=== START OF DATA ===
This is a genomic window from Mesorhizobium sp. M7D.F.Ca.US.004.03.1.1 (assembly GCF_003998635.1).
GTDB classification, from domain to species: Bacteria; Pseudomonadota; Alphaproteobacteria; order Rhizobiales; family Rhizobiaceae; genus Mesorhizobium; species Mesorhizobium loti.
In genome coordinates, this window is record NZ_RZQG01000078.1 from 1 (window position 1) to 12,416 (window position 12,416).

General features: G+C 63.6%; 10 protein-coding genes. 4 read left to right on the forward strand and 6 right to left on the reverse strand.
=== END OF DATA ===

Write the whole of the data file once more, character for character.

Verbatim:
This is a genomic window from Mesorhizobium sp. M7D.F.Ca.US.004.03.1.1 (assembly GCF_003998635.1).
GTDB classification, from domain to species: Bacteria; Pseudomonadota; Alphaproteobacteria; order Rhizobiales; family Rhizobiaceae; genus Mesorhizobium; species Mesorhizobium loti.
In genome coordinates, this window is record NZ_RZQG01000078.1 from 1 (window position 1) to 12,416 (window position 12,416).

General features: G+C 63.6%; 10 protein-coding genes. 4 read left to right on the forward strand and 6 right to left on the reverse strand.